Posted in Railways on Saturday 24th September 2011 at 10:42pm

There are a whole range of preserved railways I used to consider impossible targets. The idea of integrating infrequent rail and bus services, and spending the entire visit worrying about getting back on time used to paralyse and attempt to go in the first place, unless of course they decided to put on a bus service of their own - which Barrow Hill and The Churnet Valley Railway both should claim some credit here for doing this admirably and reliably, which is of course a whole other challenge! One of these targets written off as impossible for many years was the Llangollen Railway - a very sparse service between Shrewsbury and Wrexham, meeting a two-hourly bus was just not going to get me there. But with a diesel day announced for today and knowing the service was much better these days I decided to have a look at my options.

And the good news is, it's incredibly simple and quick to get to Llangollen by public transport now. A quick, early morning run up to Wolverhampton via CrossCountry where I switched to the Arriva Trains service to Holyhead, taking me all the way to Ruabon. Out into the yard near the attractive station building which is no longer in railway use, and yards away was a bus stop, with a digital "next bus" display on the flag. Every 15 minutes, a service runs from Wrexham to Llangollen, with some heading out further to serve the villages along the valley. Bang on time it arrived. I settled in for the short run through rather stunning countryside to Llangollen, with the bus delivering me to a stop beside the river, just feet from the Town Centre station site. The station itself bears some exploration - snugly squeezed into a site beside the River Dee, the additional arch of the Mediaeval Town Bridge which brought the line in from Ruabon is now stopped up. The station is long and curving, with attractive stone walls along its approach and some fine buildings. Both platforms remain in use, with a very substantial footbridge linking them, and a sizeable refreshment room near the foot. Purchased a ticket and made a dash over the bridge to catch the DMU service up the valley. I'd made some very rough plans to ensure I travelled with most of the locos out today, but I wasn't entirely confident of the crossing points, so my first run was as far as Glyndyfrdwy, where I took some pictures as the trains crossed, then explored the site with its manually operated crossing. The valley was peaceful, and despite a few spots of rain it was pleasant to just sit and relaxed in the station. Access across the platform was via the crossing, as the footbridge awaits restoration, currently having no flooring. Took the next train up the valley to the current terminus at Carrog - another substantial station with an excellent little cafe - and watch the process of running around and attaching locos while the DMU left once again on the intensive service.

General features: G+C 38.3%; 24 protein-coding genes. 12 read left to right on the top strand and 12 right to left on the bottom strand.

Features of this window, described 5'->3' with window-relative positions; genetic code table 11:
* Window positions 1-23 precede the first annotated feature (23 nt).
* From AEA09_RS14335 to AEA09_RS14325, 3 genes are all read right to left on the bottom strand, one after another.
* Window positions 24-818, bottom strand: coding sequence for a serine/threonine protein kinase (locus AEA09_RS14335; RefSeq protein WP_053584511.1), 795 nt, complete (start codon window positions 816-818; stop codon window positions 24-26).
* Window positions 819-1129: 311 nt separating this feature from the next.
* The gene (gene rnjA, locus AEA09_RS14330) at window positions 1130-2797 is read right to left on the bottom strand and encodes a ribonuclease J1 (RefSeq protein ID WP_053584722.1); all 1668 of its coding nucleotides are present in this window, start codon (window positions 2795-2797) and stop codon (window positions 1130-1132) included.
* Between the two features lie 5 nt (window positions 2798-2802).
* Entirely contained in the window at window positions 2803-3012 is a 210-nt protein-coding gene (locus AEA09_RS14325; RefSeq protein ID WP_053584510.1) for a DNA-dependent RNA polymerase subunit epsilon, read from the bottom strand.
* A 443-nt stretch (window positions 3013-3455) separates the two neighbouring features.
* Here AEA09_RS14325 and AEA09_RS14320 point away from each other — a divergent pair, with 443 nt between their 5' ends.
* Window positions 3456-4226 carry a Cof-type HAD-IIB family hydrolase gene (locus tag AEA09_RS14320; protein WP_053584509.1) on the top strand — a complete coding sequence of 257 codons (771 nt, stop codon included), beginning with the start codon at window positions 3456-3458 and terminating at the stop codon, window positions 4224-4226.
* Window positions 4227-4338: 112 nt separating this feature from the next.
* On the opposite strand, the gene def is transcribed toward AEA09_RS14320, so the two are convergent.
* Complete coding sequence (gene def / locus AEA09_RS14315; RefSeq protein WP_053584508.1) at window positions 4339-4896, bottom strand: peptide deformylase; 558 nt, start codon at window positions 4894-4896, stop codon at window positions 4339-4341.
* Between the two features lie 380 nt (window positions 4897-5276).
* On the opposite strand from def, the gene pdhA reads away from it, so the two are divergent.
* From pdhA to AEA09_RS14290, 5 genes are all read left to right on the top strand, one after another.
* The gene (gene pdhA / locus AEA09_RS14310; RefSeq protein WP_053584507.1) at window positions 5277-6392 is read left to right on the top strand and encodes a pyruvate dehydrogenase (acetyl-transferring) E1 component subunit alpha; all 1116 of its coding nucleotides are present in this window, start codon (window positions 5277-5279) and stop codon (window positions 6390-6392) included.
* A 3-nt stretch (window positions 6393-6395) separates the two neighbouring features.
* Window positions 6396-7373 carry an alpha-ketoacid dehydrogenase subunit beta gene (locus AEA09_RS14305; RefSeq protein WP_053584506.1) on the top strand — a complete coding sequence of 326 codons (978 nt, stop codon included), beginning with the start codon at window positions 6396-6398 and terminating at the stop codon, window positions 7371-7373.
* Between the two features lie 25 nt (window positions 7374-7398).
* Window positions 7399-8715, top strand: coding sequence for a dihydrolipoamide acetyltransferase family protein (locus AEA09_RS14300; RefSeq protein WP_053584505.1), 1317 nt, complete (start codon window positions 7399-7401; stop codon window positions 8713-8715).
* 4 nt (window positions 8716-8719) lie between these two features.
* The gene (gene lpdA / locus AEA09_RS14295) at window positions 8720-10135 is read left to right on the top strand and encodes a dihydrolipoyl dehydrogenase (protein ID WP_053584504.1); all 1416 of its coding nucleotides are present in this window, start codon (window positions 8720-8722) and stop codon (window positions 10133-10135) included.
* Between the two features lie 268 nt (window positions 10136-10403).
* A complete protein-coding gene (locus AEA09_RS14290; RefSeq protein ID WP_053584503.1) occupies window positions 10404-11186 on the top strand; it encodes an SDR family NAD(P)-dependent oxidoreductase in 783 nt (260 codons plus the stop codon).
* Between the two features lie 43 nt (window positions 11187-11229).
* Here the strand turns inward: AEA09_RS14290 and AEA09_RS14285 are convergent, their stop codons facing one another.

D5580 arrives at Glyndyfrdwy with a service to Carrog
D5580 arrives at Glyndyfrdwy with a service to Carrog

Figuring that it will of course be necessary to revisit once the railway manages to complete it's extension to Corwen, I spent a very happy couple of hours shuttling back and forth to Glyndyfrdwy and taking pictures of the crossing trains, before settling on a Class 37 hauled run back down to Llangollen. Enjoyed the splendid views over the river near the Chainbridge Hotel with its curious modern architecture alongside an older building. The bridge itself is currently unsafe I was sad to see. On arrival, wandered over the bridge towards town. The weather had brightened and Llangollen was busy with trippers and locals. I shopped a little before heading for the bus stop and back to Ruabon, arriving a little earlier than planned which allowed some wandering there too. I then retraced my steps home via a change at Wolverhampton onto a surprisingly quiet Voyager heading for Bristol.

37240 at Llangollen Station
37240 at Llangollen Station

Today was just the easy day out I needed, and I was incredibly impressed with how well the transport worked. So, its now clear that a day trip to Llangollen is entirely possible. Ironically, having visited the town, I can't help but feel an overnight stay might be needed to fully appreciate this fine little railway and indeed the town itself. The Dee Valley is a curious spot, full of mysteries and oddities. It's almost no wonder they didn't like to make it too easy to get here in the past perhaps...

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I've had a home on the web for more years than I care to remember, and a few kind souls persuade me it's worth persisting with keeping it updated. This current incarnation of the site is centred around the blog posts which began back in 1999 as 'the daylog' and continued through my travels and tribulations during the following years.

I don't get out and about nearly as much these days, but I do try to record significant events and trips for posterity. You may also have arrived here by following the trail to my former music blog Songs Heard On Fast Trains. That content is preserved here too.

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